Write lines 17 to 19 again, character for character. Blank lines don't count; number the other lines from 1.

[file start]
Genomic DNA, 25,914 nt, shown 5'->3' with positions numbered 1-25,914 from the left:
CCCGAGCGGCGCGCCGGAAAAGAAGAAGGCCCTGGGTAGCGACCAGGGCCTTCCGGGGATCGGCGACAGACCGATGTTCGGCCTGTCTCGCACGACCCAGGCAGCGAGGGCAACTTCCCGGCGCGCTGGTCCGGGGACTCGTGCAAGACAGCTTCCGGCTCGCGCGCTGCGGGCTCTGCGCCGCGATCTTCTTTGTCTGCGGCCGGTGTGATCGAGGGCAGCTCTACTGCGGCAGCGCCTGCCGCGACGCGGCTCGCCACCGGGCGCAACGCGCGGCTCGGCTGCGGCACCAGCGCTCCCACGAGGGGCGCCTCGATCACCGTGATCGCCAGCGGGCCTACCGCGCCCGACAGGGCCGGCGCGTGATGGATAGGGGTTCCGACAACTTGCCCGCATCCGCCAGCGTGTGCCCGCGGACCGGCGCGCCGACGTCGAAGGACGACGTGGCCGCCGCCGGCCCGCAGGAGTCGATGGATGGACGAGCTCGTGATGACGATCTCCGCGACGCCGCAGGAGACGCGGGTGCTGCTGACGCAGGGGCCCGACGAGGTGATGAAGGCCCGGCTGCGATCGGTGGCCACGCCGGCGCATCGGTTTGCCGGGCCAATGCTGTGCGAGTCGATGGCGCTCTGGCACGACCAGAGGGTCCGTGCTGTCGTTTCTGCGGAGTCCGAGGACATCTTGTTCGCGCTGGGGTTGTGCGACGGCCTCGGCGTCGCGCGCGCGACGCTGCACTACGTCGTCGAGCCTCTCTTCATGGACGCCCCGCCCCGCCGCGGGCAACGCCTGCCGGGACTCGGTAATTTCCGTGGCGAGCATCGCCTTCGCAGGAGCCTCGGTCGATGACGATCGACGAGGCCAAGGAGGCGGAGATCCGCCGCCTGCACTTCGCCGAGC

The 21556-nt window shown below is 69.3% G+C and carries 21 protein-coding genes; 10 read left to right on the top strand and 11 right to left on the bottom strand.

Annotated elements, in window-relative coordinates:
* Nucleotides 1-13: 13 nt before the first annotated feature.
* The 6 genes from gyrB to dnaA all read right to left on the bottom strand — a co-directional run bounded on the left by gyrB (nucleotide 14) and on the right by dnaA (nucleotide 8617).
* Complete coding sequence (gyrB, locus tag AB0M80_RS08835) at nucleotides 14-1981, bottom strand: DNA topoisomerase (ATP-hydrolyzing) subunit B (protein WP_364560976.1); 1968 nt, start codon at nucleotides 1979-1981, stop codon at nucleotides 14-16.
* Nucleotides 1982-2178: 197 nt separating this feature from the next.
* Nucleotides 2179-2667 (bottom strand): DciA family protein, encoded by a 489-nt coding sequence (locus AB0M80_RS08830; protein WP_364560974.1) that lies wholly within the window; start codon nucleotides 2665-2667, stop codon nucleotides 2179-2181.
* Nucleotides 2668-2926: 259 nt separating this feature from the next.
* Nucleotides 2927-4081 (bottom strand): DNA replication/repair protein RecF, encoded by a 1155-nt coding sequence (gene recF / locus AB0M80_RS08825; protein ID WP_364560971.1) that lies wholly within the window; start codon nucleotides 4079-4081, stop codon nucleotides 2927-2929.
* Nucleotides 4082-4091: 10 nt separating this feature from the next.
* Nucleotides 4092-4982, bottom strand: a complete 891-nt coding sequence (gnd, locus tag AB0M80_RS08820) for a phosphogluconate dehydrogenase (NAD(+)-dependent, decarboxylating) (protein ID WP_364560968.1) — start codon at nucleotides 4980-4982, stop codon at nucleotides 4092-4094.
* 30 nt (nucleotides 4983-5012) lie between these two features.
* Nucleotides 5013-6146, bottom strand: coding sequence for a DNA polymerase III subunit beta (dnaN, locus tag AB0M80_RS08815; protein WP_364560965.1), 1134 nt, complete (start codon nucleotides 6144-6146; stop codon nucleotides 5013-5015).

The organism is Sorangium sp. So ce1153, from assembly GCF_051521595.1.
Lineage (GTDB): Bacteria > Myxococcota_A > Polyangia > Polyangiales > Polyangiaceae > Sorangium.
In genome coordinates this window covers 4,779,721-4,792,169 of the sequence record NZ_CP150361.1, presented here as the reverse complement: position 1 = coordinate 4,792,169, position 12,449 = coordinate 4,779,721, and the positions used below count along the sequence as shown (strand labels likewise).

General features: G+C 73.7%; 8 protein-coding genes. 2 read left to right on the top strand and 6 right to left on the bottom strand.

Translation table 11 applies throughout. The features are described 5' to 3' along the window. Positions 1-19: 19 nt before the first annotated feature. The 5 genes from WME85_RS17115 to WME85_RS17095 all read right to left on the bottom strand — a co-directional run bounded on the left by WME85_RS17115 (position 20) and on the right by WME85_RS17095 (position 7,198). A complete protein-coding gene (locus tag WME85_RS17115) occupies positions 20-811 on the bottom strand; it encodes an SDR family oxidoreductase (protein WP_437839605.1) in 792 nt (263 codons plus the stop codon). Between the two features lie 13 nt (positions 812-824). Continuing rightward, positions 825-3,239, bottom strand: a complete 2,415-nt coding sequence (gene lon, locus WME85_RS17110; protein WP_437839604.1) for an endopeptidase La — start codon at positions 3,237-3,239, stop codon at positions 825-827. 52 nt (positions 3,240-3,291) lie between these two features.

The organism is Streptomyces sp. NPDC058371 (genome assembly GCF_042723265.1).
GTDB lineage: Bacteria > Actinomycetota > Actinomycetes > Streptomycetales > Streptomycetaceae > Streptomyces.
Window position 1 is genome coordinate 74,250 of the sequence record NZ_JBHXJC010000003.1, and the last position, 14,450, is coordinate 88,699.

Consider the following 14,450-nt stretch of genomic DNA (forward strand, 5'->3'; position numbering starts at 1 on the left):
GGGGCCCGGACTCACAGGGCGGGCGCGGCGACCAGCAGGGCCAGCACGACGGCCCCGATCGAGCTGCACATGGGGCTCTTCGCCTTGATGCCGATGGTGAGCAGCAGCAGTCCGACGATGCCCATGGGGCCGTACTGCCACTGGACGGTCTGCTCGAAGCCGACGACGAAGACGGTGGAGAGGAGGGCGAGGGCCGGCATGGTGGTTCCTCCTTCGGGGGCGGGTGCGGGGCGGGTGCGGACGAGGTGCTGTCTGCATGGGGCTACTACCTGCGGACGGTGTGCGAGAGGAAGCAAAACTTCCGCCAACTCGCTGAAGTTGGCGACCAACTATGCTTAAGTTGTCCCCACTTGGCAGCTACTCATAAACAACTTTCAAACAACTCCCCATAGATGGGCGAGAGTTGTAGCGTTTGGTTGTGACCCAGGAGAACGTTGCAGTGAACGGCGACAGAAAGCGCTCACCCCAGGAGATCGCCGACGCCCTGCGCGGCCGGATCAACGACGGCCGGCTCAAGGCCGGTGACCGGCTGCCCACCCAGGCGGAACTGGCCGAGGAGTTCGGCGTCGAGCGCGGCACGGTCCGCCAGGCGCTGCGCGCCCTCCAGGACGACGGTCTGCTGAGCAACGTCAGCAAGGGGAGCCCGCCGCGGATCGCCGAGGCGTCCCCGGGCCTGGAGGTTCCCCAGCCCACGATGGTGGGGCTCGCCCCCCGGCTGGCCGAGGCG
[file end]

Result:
Lineage (GTDB): Bacteria > Myxococcota_A > Polyangia > Polyangiales > Polyangiaceae > Sorangium.
In genome coordinates this window covers 4,779,721-4,792,169 of the sequence record NZ_CP150361.1, presented here as the reverse complement: position 1 = coordinate 4,792,169, position 12,449 = coordinate 4,779,721, and the positions used below count along the sequence as shown (strand labels likewise).

General features: G+C 73.7%; 8 protein-coding genes. 2 read left to right on the top strand and 6 right to left on the bottom strand.